The prospect of a no-deal Brexit, company voluntary arrangements, shop closures and job losses resulted in the “the worst year on record” for retail in 2019.
UK total retail sales for 2019 dropped by 0.1% compared with 2018, the British Retail Consortium (BRC)-KPMG Retail Sales Monitor showed, making it the worst year since the index began in 1995.
Meanwhile, UK retail sales increased by 1.7% on a like-for-like basis from December 2018, when they had decreased 0.7% from the preceding year. Taking November and December together to reflect the Black Friday distortions, like-for-like sales declined 1.2% compared with the same period in 2018.
Over the three months to the end of December, non-food retail sales in the UK decreased by 1.6% on a like-for-like basis and 1.4% on a total basis.
Online non-food sales increased by 12.8% in December, against growth of 5.8% in December 2018. Taking November and December together to iron out the Black Friday distortions, online non-food sales increased 2.6%, which is lower than the 12m average of 3.3%.
The December figures were positively distorted by the late timing of Black Friday weekend, which occurred in December 2019 [RSM dates based on ONS methodoloday] as opposed to November in 2018. The three-month and 12-month averages were not distorted.
“2019 was the worst year on record and the first year to show an overall decline in retail sales,” said Helen Dickinson, chief executive of the British Retail Consortium.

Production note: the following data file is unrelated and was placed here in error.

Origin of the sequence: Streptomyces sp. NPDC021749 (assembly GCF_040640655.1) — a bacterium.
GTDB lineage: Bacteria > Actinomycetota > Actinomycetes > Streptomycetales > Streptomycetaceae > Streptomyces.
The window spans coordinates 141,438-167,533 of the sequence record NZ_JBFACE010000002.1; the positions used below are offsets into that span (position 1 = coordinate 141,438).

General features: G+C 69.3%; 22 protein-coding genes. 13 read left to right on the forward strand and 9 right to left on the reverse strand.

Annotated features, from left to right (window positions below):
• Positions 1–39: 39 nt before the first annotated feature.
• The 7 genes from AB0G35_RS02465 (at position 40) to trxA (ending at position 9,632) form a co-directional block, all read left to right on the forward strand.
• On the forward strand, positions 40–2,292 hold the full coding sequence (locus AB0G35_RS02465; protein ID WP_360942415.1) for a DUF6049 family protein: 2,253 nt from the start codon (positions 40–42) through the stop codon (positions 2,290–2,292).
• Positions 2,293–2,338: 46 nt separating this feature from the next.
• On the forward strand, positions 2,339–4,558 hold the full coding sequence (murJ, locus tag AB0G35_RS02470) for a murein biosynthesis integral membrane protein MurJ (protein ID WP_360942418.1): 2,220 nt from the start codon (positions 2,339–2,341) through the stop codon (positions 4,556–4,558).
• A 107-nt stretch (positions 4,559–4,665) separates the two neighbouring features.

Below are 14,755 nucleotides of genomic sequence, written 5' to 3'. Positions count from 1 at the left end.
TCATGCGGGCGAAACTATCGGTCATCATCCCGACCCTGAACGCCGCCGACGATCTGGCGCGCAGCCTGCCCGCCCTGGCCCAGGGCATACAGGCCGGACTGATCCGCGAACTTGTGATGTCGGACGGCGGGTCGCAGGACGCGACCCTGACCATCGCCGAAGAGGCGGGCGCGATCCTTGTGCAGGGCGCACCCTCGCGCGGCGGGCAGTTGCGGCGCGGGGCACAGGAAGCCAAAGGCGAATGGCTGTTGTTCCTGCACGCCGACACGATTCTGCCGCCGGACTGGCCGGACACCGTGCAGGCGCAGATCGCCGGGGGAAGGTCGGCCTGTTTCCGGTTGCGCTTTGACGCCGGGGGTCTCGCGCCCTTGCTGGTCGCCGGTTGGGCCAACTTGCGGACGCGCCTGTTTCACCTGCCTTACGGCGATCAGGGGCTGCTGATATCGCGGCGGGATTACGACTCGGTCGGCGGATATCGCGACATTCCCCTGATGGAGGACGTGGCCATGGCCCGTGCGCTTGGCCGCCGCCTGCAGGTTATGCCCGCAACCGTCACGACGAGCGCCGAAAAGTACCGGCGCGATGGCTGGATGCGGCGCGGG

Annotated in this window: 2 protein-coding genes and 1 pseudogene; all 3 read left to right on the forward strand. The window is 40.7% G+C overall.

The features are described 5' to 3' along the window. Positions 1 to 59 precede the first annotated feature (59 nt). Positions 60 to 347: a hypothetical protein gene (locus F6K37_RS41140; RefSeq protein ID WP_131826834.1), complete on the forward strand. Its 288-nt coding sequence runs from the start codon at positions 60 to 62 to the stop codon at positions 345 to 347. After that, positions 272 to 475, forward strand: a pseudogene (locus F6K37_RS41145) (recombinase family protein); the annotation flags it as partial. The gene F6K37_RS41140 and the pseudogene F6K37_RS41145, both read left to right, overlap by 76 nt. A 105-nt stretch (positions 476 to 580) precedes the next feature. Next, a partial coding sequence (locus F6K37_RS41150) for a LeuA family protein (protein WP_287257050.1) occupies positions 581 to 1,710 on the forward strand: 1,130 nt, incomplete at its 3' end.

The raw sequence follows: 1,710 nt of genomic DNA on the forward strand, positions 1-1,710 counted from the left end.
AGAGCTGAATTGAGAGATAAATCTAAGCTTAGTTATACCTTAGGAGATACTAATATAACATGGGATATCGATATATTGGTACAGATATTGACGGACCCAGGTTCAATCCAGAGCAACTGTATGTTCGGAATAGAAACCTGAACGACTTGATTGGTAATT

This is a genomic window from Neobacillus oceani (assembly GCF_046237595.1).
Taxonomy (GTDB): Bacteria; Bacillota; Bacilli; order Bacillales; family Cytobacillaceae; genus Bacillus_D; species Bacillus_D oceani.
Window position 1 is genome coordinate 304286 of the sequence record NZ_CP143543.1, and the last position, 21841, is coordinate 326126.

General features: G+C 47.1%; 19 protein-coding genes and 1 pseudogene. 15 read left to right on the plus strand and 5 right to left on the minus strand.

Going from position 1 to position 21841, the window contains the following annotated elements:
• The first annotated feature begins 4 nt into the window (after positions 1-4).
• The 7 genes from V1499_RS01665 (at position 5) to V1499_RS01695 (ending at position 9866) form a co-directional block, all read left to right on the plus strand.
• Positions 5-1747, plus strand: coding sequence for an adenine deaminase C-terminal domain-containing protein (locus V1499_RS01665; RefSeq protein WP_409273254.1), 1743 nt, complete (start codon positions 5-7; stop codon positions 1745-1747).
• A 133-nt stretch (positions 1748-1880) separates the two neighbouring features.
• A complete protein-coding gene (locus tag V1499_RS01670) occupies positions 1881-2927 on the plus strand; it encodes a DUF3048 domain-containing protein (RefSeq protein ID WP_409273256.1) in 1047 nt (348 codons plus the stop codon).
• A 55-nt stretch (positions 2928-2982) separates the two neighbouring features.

“This was also reflected in the CVAs, shop closures and job losses that the industry suffered in 2019. Twice the UK faced the prospect of a no-deal Brexit, as well as political instability that concluded in a December general election – further weakening demand for the festive period.
“The industry continues to transform in response to the changing technologies and shopping habits. Black Friday overtook Christmas as the biggest shopping week of the year for non-food items. Retailers also faced challenges as consumers became both more cautious and more conscientious as they went about their Christmas shopping.
“Looking forward, the public’s confidence in Britain’s trade negotiations will have a big impact on spending over the coming year. There are many ongoing challenges for retailers: to drive up productivity, continue to raise wages, improve recyclability of products and cut waste. However, this takes resources, so it is essential the new government makes good on its promise to review, and then reform the broken business rates system, which sees retail pay 25% of all business rates, while accounting for 5% of the economy.”